Hating Your Neighbor Will Make You Dumb
October 4, 2017 | Jennifer Vander Molen
Hating Your Neighbor Will Make You Dumb
Lou Huesmann attended our recent Colossian Way leader training with a team of people from his church, Grace in Long Beach, CA.  He sent us a link to this article in Christianity Today, which talks about a new book from Alan Jacobs, How to Think. "This is a ready-made explanation for anyone who wants to understand why The Colossian Forum is needed," said Lou. We couldn't agree more. Petitions, protests, and popular rallies reveal our deeply ingrained belief that voices shouting loudly in unison can shape reality. In today’s climate, many of us crave clear battle lines between good and evil and abhor anyone who dares admit that complex problems don’t have simple answers. And heaven help any poor public figures foolish enough to sincerely change their minds. Read the full article here. (The article is behind CT's paywall, so if you don't have a subscription, you can check out more on How to Think via Amazon or your local bookseller.)
Second Colossian Way Cohort Kicks Off
September 27, 2017 | Jennifer Vander Molen
Second Colossian Way Cohort Kicks Off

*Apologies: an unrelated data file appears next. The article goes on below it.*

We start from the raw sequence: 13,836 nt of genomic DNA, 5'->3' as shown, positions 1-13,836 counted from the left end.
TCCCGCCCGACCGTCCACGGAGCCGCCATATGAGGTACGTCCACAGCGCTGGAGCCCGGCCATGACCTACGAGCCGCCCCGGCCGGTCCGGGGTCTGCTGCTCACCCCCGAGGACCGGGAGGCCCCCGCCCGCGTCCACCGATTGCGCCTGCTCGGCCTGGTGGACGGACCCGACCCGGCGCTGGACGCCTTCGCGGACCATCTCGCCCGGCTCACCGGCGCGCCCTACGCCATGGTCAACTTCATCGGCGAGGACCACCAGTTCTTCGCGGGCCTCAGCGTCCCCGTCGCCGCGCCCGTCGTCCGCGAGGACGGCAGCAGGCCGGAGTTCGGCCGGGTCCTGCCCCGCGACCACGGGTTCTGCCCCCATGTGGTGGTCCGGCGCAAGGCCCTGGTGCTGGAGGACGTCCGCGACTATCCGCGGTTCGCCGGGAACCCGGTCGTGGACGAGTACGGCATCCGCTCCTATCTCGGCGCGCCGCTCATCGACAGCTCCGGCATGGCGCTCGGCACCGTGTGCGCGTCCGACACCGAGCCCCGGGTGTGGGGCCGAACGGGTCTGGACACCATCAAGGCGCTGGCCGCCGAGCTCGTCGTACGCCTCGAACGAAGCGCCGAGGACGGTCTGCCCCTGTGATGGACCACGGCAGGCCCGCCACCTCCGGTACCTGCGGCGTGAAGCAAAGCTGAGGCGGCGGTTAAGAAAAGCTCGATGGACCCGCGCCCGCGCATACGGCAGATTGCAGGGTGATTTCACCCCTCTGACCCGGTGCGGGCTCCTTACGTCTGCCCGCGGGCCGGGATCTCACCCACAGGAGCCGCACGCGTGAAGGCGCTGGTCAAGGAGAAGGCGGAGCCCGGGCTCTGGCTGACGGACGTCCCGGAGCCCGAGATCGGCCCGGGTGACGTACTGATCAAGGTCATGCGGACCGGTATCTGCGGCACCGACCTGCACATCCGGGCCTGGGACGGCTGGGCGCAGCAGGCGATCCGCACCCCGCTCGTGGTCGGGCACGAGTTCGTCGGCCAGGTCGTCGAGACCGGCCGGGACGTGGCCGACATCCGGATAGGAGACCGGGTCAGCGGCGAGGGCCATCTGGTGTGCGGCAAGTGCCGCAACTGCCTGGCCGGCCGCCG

Last week, we hosted 22 leaders, 7 coaches, and 4 observers at our second Colossian Way leader training. This was the first training held in our Grand Rapids office, and we enjoyed hosting these leaders from across the country as they were trained to lead the Colossian Way experience in their local churches and schools. The cohort delved into the mission and vision of The Colossian Forum, unpacked what it means to tackle conflict as an opportunity for deeper discipleship, and got hands-on tips and experience leading a small group. This cohort will lead their local small groups through both the sexuality and origins experience. Leaders came to this training from Alaska, California, Colorado, Tennessee, and Michigan. Please join us in praying for these brothers and sisters in Christ as they gather their small groups to run The Colossian Way in early 2018. We look forward to hearing and sharing more about their journey through The Colossian Way! How you can get involved If you're interested in leading a Colossian Way small group in your church or school, please visit our Colossian Way page to find out more information about upcoming cohorts, training, and details. Our next leader training is in May 2018. We hope to see you there! Scenes from Colossian Way leader training [gallery size="medium" ids="8340,8350,8341,8342,8343,8344,8354,8346,8347,8348,8349,8352"]